The details of security settings in end user BI applications will likely vary greatly depending on the specific software that you are using. However, the basic concepts of managing the security and the design of the security structures will probably mirror other common security settings.
Users will be created and will be assigned specific roles. Each role allows for different functions within the application. Each user will be assigned to a group. Each group has specific access permissions. When your developers build dashboards, they will be published for specific groups and for specific individuals. All of these security settings can be managed directly in the BI software.
Before jumping into the design of your new business intelligence security settings you should consider what other types of security management tools that your organization currently uses. Your BI software may offer you the opportunity to manage your security via your current Active Directory structure. Choosing this option has some initial negatives, but some long-term advantages.
- Your folder structure in your Active Directory will need to mirror your folder structure in your BI software.
- New users will have to be grouped in AD, just as they would otherwise need to be grouped in your BI software.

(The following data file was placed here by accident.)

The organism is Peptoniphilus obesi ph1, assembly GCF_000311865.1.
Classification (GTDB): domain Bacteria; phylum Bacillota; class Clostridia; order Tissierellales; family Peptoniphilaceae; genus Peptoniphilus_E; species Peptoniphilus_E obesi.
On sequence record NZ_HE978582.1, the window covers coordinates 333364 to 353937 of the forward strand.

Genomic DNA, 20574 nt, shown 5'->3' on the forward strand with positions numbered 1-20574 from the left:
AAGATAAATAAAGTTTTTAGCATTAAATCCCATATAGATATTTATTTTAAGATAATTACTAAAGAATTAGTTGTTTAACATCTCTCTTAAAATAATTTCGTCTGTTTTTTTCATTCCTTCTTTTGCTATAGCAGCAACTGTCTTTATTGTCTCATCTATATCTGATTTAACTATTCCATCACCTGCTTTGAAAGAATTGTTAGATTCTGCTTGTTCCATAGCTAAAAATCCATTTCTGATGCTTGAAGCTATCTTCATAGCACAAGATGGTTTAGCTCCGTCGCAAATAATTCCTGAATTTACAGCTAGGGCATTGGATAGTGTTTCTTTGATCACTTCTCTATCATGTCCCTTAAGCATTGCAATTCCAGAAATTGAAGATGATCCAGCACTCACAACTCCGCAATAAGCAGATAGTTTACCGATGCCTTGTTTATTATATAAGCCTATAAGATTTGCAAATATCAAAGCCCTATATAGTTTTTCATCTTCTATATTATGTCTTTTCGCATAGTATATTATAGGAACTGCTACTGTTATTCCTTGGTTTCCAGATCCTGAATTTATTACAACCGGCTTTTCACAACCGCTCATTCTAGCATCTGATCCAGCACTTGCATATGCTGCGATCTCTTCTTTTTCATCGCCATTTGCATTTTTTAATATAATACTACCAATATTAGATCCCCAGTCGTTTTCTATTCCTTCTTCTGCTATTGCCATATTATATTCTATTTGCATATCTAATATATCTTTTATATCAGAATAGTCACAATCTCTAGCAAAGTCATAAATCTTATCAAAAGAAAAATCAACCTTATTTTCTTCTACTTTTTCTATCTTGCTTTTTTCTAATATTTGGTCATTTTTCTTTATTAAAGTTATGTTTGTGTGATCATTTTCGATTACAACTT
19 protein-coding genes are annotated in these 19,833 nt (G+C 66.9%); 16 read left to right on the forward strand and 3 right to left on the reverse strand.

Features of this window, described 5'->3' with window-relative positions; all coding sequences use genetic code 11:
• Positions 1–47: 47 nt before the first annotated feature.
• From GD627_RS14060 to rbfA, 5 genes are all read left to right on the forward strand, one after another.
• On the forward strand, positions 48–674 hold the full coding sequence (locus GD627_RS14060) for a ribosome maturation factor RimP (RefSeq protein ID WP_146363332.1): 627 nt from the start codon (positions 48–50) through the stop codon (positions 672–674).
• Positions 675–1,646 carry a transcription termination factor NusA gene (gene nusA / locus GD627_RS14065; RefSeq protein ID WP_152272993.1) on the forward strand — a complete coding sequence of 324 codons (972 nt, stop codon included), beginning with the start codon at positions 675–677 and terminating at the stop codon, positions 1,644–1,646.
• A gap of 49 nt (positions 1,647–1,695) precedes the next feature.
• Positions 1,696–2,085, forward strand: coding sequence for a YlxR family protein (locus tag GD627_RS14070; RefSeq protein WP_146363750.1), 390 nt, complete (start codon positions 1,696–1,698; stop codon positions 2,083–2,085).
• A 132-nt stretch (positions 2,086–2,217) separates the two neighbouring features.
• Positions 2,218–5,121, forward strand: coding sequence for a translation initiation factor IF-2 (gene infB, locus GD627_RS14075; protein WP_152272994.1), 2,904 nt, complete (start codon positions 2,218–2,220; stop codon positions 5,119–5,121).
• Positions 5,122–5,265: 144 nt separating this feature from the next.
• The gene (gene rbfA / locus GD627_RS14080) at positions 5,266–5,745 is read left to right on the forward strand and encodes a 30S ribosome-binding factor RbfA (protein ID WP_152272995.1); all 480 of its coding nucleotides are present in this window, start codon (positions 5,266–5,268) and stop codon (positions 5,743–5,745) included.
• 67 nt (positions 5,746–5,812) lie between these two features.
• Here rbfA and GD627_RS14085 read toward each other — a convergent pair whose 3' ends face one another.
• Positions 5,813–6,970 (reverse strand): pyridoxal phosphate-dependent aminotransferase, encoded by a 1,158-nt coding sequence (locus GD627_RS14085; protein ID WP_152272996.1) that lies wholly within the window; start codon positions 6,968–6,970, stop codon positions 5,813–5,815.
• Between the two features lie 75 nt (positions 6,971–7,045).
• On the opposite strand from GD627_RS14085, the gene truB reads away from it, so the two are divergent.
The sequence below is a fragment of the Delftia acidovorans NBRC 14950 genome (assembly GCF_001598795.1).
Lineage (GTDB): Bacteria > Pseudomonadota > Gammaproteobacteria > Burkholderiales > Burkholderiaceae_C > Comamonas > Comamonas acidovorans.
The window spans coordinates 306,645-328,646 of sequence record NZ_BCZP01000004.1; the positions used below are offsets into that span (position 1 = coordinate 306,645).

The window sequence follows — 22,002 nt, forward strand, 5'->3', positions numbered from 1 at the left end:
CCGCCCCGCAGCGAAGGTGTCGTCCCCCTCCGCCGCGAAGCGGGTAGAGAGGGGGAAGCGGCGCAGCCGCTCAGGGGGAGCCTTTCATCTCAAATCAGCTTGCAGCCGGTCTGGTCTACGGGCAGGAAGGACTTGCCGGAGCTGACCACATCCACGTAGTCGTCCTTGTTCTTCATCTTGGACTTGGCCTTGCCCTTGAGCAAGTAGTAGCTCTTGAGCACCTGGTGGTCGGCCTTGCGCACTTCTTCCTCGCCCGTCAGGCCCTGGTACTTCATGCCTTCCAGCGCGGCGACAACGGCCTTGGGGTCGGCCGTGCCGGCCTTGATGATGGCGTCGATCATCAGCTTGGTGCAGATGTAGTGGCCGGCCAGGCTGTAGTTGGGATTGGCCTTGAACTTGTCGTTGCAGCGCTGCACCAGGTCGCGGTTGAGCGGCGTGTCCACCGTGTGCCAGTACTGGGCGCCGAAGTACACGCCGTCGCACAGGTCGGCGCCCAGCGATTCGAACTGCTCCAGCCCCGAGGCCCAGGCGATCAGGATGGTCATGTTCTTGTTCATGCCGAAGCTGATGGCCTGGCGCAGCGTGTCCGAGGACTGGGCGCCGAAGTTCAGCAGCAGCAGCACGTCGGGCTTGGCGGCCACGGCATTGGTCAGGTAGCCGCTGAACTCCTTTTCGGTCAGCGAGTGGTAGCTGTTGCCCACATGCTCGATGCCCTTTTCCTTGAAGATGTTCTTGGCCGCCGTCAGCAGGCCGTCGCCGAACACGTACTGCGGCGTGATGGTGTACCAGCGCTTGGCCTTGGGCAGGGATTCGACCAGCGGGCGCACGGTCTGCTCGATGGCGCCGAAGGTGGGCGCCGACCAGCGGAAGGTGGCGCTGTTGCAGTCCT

- A lot of communication between developers, analysts, and network admins will be necessary to determine the proper group assignment for individuals.
- Setting up AD security will be just as, if not more, time consuming as setting up BI software security.
- Employee turnover maintenance is simplified. When an employee leaves the company the network admin will simply disable the AD account (which is necessary even without the BI solution) and you will not have to disable the individual user in your BI solution.
- New employees can easily adopt the security settings of old employees. When an employee is replaced there is no need to re-create the entire security settings. When you use AD security you can simply copy the security profile of the old employee and assign it to the new hire.
- AD security offers a more extensible solution. Managing a dozen or so users in your BI software security may be simple, but when the user base grows to include hundreds of users AD security will be better equipped to define a user and his or her access levels.
For me, I feel that the long-term positives outweigh the short-term negatives when considering integrating your BI security with your AD security. The important thing to remember is that once you decide how to handle your BI security, the design will be very difficult to undo. Carefully thinking through the implications of your decision now will save you a lot of time and effort in the future.